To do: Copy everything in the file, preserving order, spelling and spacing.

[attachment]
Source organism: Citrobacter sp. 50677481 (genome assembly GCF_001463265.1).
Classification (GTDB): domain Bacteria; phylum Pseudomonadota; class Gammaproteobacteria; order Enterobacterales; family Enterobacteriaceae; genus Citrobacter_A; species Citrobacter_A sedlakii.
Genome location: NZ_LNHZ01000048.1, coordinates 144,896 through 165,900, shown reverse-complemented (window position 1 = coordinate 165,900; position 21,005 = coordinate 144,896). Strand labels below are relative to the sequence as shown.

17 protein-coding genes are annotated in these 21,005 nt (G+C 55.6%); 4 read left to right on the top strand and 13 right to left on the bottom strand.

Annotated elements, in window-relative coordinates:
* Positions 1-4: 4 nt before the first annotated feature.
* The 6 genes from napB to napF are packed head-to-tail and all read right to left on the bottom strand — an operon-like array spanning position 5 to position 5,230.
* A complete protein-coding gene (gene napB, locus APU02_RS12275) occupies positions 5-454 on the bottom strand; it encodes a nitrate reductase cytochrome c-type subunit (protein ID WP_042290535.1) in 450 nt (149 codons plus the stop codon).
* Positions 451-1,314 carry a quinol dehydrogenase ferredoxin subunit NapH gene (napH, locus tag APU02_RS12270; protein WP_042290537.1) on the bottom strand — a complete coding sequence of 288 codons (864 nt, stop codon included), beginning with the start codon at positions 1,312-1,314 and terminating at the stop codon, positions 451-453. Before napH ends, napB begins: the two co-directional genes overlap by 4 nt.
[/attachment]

Source organism: Citrobacter sp. 50677481 (genome assembly GCF_001463265.1).
Classification (GTDB): domain Bacteria; phylum Pseudomonadota; class Gammaproteobacteria; order Enterobacterales; family Enterobacteriaceae; genus Citrobacter_A; species Citrobacter_A sedlakii.
Genome location: NZ_LNHZ01000048.1, coordinates 144,896 through 165,900, shown reverse-complemented (window position 1 = coordinate 165,900; position 21,005 = coordinate 144,896). Strand labels below are relative to the sequence as shown.

17 protein-coding genes are annotated in these 21,005 nt (G+C 55.6%); 4 read left to right on the top strand and 13 right to left on the bottom strand.

Annotated elements, in window-relative coordinates:
* Positions 1-4: 4 nt before the first annotated feature.
* The 6 genes from napB to napF are packed head-to-tail and all read right to left on the bottom strand — an operon-like array spanning position 5 to position 5,230.
* A complete protein-coding gene (gene napB, locus APU02_RS12275) occupies positions 5-454 on the bottom strand; it encodes a nitrate reductase cytochrome c-type subunit (protein ID WP_042290535.1) in 450 nt (149 codons plus the stop codon).
* Positions 451-1,314 carry a quinol dehydrogenase ferredoxin subunit NapH gene (napH, locus tag APU02_RS12270; protein WP_042290537.1) on the bottom strand — a complete coding sequence of 288 codons (864 nt, stop codon included), beginning with the start codon at positions 1,312-1,314 and terminating at the stop codon, positions 451-453. Before napH ends, napB begins: the two co-directional genes overlap by 4 nt.